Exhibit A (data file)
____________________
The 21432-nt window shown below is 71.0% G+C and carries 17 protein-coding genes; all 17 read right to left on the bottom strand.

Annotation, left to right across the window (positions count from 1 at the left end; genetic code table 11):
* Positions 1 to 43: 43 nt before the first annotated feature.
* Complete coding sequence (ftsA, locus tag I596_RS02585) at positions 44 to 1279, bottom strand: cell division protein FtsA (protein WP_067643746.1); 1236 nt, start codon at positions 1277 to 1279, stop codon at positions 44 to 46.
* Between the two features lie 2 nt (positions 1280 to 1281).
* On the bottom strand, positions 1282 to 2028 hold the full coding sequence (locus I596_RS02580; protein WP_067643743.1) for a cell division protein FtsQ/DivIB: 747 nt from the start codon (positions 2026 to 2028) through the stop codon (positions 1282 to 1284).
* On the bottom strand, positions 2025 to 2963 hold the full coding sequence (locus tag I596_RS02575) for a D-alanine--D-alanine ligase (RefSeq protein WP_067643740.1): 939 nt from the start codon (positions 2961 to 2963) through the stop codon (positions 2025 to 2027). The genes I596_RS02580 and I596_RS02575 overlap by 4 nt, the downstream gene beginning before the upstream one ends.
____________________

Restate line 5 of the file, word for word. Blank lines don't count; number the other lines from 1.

* Between the two features lie 2 nt (positions 1280 to 1281).